ogy, as are a number of other proxy data from ice cores, corals, boreholes, lake and ocean sediments, caves, and biological indicators. As proxy datasets become increasingly available on the Web, all researchers are given the opportunity to analyze data, test methods, and provide their own interpretation of the existing evidence via recognized, peer-reviewed scientific outlets.
Surface temperature reconstructions have the potential to further improve our knowledge of temperature variations over the last 2,000 years, particularly if additional proxy evidence can be identified and obtained. Additional proxy data that record decadal-to-centennial climate changes, especially for the period A.D. 1–1600, would be particularly valuable. New data from the Southern Hemisphere, the tropics, and the oceans would improve our confidence in global temperature reconstructions, while additional data from regions that have already been sampled would help reduce the uncertainties associated with current reconstructions. In addition, many existing proxy records were collected decades ago and need to be updated in order to perform more reliable comparisons with instrumental records. Better data coverage would also make it possible to test whether or not past temperature changes had the same pattern as the warming during the last century. New methods, or more careful use of existing ones, may also help circumvent some of the existing limitations of large-scale surface temperature reconstructions based on multiple proxies. Each individual proxy provides a record of environmental change, but the process of combining these signals into a spatially averaged temperature signal requires careful statistical evaluation. It might be possible to circumvent some of the limitations associated with these reconstructions by employing a number of complementary strategies in analyzing the proxy data, including using them to constrain climate models, and by attempting to calibrate the proxy data against climatic variables in different ways.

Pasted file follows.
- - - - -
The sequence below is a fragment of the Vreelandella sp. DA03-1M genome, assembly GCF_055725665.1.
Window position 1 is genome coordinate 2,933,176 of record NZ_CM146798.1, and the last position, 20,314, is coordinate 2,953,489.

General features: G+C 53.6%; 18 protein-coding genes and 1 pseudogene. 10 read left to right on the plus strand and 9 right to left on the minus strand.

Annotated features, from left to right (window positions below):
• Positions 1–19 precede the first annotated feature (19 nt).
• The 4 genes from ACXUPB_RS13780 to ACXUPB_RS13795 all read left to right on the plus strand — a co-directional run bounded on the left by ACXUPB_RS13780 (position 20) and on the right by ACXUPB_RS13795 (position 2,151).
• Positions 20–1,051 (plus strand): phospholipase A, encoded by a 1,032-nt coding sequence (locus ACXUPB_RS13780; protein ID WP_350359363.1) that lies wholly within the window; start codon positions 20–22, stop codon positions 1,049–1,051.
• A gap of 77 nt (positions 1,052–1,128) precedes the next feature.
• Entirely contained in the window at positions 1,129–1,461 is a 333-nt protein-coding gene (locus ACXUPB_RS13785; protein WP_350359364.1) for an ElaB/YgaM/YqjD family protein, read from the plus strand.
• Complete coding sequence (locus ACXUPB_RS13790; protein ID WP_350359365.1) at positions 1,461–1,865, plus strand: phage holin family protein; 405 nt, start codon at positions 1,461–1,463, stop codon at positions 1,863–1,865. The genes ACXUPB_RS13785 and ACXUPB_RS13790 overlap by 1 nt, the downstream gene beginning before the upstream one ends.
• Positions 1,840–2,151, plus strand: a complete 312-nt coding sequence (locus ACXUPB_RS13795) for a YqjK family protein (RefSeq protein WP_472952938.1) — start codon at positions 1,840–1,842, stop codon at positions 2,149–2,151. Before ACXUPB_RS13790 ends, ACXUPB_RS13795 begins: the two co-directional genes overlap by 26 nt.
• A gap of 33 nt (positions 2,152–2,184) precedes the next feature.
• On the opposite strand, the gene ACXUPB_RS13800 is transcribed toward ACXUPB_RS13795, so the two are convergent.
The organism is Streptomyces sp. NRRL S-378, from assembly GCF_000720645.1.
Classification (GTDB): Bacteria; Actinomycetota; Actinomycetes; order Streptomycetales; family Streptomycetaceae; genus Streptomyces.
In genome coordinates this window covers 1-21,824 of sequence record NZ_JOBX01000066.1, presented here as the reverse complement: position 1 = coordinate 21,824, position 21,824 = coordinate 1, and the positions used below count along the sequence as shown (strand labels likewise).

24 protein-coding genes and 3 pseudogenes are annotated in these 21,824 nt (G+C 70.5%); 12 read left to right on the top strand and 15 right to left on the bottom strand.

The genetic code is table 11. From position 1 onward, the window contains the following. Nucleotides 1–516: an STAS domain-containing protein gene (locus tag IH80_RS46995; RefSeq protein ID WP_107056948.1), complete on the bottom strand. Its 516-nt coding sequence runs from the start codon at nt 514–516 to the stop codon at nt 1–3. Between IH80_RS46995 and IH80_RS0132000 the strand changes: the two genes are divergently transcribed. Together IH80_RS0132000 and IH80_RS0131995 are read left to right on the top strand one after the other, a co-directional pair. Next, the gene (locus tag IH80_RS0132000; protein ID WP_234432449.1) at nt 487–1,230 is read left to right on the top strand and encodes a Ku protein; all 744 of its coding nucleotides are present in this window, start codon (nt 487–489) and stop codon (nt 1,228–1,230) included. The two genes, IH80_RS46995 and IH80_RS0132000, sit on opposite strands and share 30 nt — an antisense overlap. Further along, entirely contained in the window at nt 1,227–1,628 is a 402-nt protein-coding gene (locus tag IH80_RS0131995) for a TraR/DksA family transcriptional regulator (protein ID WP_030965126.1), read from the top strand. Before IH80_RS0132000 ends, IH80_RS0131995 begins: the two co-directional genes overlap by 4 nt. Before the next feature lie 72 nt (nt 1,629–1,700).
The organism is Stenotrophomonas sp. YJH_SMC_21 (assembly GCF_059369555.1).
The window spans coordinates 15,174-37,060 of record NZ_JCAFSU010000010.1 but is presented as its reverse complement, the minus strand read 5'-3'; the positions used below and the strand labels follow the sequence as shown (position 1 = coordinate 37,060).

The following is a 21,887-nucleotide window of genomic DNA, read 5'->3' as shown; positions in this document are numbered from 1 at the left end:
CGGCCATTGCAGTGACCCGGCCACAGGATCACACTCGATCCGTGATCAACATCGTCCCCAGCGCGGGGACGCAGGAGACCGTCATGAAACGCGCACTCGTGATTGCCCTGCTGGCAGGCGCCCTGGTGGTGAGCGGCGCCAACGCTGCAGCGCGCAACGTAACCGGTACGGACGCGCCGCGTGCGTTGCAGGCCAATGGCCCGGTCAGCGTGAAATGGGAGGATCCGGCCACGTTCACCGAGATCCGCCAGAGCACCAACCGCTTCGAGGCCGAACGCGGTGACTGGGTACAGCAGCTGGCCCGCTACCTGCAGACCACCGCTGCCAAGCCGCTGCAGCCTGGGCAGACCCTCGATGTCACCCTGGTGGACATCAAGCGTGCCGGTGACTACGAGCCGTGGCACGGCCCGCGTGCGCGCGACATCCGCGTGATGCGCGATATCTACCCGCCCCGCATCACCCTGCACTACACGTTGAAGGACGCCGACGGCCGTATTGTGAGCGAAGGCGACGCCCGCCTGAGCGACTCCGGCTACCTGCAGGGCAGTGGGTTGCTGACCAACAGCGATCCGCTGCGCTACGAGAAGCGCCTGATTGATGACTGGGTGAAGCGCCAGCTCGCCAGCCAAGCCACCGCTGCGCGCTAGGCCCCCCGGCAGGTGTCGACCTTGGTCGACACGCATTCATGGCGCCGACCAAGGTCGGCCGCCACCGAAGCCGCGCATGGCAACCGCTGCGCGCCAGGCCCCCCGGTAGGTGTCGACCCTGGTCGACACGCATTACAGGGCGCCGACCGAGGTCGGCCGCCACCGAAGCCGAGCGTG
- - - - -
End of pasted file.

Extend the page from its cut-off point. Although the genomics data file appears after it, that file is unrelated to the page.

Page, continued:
Finally, some of the most important consequences of climate change are linked to changes in precipitation, especially the frequency and intensity of droughts and floods, as opposed to just temperature alone. Changes in regional circulation patterns, snowfall, hurricane activity, and other climate elements over time are also of interest. Hence, it would be valuable to see both regional and large-scale reconstructions of changes in precipitation and other climate variables over the last 2,000 years, to complement those made for temperature. Efforts to improve the reliability of surface temperature reconstructions also need to be complemented by efforts to improve our understanding of the forcings that have contributed to climate variability over the past 2,000 years. When analyzed in conjunction with historical and archeological evidence, paleoclimatic reconstructions can also tell us how past societies adapted to climate changes.